She added: “The main thing is, this matter was discussed, the United States is ready to consider cooperation in this sphere, and then we will see.

“Maybe this will be a working group, maybe this will be cooperation on the floor of the United Nations. But in any case, our two countries will need to discuss these questions. This is namely what the presidents agreed upon.” She said of the landmark talks between the two men in Hamburg: “Nobody, except the participants of that meeting, knows how that proposal was formulated and how President Trump reacted.”

But Trump seems to have changed his mind. He has at least changed his tune.

So why did he tweet what he did without qualification?

Why did Mnuchin and Haley defend and support his original tweet?

Why trust anything Trump tweets or says? His staff have been embarrassed by his changing ideas many times.

US government “under assault and eroding”

James Clapper, former Director of National Intelligence, says that America’s founding fathers created three co-equal branches of government with checks and balances, but with Trump as president, that was now “under assault and is eroding.”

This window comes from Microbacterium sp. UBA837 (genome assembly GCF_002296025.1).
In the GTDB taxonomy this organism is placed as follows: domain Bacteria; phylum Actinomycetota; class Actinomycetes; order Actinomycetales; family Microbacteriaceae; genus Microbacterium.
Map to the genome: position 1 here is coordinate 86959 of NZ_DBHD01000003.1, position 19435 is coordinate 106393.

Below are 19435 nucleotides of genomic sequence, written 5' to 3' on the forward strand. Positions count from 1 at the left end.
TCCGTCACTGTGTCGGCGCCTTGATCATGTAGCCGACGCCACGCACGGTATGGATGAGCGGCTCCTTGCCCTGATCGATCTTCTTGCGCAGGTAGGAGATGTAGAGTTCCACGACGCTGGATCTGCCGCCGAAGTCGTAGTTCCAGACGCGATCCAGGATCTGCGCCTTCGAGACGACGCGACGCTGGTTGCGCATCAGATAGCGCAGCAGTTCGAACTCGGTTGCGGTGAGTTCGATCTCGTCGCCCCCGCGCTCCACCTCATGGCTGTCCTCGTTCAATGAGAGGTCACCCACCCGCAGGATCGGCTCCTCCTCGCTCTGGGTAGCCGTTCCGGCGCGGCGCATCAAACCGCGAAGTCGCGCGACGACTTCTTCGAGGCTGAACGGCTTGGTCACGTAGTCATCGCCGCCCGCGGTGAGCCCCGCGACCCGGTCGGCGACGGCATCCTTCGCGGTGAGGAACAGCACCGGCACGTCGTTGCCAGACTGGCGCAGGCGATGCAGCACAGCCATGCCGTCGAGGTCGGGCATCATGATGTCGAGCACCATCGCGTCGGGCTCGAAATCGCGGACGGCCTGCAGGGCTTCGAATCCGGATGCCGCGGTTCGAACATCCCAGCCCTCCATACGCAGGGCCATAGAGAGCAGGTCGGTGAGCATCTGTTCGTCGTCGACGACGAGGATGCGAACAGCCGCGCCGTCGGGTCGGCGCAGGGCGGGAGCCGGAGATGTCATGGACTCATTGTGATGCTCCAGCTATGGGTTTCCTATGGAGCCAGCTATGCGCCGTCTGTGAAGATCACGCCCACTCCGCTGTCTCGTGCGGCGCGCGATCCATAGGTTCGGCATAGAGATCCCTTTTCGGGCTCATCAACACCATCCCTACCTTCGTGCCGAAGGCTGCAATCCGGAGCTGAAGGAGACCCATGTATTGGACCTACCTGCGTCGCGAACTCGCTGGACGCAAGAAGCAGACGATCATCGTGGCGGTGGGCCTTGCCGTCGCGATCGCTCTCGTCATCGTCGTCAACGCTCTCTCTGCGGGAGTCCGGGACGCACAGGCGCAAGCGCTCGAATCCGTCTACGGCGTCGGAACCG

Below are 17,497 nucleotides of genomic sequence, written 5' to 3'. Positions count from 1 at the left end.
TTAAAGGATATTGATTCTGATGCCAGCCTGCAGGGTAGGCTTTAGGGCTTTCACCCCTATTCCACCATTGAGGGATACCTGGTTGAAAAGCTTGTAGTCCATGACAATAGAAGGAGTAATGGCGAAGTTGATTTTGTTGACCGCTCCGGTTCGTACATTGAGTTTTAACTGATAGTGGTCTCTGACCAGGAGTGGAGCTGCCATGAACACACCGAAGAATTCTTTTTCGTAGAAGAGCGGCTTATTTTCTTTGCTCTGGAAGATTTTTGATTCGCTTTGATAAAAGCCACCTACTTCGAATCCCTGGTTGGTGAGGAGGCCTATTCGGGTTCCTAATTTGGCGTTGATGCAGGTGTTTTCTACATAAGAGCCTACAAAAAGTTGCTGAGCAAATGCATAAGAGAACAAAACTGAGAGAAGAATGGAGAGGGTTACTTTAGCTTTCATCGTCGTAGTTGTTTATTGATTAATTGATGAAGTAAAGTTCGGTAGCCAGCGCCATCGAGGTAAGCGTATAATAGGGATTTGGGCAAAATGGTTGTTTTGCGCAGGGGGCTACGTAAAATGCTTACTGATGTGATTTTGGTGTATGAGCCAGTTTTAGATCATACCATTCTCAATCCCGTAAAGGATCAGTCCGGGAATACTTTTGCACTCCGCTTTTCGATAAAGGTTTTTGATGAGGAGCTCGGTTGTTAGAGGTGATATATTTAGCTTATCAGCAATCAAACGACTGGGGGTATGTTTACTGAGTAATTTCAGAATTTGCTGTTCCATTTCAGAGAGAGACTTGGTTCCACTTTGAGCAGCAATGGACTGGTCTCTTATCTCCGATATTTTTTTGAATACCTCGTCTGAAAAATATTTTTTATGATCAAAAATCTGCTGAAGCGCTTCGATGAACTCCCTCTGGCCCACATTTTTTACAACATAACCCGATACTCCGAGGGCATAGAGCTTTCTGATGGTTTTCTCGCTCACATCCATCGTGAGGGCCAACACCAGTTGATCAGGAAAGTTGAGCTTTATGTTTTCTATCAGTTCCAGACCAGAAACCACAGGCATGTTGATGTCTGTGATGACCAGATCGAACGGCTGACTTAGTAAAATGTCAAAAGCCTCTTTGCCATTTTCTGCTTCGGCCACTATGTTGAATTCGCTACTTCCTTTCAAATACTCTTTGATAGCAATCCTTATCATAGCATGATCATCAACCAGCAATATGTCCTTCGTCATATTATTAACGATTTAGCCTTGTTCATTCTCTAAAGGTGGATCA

Fox News: Clapper: US govt ‘under assault’ by Trump after Comey firing

…Clapper on Sunday described a U.S. government “under assault” after President Donald Trump’s controversial decision to fire FBI director James Comey, as lawmakers urged the president to select a new FBI director free of any political stigma.

“I think, in many ways, our institutions are under assault, both externally — and that’s the big news here, is the Russian interference in our election system,” Clapper said. “I think as well our institutions are under assault internally.”

Clapper spoke following Trump’s sudden firing of Comey last week, which drew sharp criticism because it came amid the FBI’s probe into Russia meddling in the 2016 presidential election and possible ties between Russia and the Trump presidential campaign.

Clapper said America’s founding fathers had created three co-equal branches of government with checks and balances, but with Trump as president, that was now “under assault and is eroding.”